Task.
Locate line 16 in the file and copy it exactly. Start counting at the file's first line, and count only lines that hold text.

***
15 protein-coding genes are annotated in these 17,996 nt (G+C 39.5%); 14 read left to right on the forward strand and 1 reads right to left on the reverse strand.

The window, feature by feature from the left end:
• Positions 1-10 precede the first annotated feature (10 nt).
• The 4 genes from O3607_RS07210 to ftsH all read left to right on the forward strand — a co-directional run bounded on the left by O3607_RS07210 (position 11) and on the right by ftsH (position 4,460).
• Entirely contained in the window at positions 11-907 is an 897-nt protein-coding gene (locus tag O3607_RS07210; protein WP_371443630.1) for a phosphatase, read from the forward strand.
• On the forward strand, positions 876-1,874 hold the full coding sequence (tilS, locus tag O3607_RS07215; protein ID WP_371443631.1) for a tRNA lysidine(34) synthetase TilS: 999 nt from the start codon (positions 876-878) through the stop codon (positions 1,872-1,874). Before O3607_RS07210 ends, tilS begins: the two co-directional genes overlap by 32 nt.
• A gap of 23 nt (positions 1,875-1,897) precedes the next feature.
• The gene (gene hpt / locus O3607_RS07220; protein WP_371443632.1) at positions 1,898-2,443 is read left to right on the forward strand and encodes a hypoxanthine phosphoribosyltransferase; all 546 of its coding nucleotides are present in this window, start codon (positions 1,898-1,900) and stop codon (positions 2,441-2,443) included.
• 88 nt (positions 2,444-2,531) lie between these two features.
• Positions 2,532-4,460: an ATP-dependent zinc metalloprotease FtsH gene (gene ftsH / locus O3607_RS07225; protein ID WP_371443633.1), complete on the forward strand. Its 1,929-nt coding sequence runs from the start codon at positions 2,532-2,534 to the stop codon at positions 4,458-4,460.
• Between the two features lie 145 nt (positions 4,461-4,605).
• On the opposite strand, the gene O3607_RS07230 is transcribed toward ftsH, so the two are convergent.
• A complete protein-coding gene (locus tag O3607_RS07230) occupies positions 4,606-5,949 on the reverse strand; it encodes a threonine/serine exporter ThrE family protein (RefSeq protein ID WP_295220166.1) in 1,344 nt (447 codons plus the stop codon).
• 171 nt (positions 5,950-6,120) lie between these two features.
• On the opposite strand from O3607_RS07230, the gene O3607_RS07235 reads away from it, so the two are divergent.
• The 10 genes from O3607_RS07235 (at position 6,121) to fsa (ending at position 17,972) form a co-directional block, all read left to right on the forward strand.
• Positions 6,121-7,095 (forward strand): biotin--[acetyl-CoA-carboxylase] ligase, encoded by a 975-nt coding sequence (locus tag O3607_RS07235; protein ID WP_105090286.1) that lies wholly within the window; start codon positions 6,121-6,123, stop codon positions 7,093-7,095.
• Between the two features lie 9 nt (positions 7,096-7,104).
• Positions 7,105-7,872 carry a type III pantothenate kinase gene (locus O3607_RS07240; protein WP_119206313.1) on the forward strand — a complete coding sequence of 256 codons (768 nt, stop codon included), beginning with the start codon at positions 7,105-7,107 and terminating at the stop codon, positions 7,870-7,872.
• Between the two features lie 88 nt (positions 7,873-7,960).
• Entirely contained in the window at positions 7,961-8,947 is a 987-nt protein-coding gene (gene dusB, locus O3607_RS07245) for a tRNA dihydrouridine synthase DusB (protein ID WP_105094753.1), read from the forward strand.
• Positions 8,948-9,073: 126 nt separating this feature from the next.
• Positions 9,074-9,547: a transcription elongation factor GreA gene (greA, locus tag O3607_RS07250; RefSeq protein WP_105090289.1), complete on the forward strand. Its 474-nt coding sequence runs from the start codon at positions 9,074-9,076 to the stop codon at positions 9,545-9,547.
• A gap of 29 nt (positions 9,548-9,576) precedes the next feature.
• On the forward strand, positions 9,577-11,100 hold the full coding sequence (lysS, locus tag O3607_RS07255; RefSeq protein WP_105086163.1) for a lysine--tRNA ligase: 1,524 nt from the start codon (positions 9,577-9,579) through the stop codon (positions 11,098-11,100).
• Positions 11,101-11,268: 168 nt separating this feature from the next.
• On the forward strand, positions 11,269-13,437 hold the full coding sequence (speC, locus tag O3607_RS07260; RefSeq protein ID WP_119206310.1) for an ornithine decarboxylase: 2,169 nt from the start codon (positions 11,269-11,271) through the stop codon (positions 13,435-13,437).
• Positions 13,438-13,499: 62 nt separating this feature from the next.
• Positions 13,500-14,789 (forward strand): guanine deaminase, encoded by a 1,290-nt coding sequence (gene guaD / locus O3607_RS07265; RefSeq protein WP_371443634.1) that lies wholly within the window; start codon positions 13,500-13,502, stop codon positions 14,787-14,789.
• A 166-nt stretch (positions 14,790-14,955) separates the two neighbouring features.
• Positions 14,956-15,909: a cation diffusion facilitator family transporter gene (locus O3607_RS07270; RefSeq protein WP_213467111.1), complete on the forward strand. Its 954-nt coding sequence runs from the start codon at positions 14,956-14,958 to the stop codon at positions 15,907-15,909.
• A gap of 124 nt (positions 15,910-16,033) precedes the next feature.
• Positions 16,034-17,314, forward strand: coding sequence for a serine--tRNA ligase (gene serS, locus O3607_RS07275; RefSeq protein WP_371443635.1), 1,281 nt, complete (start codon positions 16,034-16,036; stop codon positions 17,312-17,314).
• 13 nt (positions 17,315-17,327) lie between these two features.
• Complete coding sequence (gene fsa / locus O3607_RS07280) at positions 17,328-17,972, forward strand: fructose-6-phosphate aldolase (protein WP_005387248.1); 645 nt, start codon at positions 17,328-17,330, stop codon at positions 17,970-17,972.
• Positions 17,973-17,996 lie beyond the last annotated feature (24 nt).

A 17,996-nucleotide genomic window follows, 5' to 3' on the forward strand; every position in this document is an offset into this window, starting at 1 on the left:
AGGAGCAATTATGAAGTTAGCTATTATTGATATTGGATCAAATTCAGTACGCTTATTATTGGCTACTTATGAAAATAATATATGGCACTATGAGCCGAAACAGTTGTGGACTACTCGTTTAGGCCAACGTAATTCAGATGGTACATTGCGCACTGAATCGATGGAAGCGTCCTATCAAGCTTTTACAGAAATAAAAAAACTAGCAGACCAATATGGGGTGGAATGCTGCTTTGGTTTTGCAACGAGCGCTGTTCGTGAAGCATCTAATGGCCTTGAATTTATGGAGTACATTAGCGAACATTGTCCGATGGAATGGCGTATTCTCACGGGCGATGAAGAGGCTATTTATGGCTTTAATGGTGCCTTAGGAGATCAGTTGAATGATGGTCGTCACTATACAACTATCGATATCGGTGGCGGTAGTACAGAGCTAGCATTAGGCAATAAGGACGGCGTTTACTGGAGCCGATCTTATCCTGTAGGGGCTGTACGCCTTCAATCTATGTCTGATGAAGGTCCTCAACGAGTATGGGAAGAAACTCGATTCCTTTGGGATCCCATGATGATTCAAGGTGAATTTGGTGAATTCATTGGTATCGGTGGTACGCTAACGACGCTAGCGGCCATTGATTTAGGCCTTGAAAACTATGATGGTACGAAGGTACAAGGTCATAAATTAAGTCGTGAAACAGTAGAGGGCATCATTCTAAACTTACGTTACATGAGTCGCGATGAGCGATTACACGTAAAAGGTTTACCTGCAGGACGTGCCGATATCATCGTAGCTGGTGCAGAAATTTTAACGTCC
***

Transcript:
• The 10 genes from O3607_RS07235 (at position 6,121) to fsa (ending at position 17,972) form a co-directional block, all read left to right on the forward strand.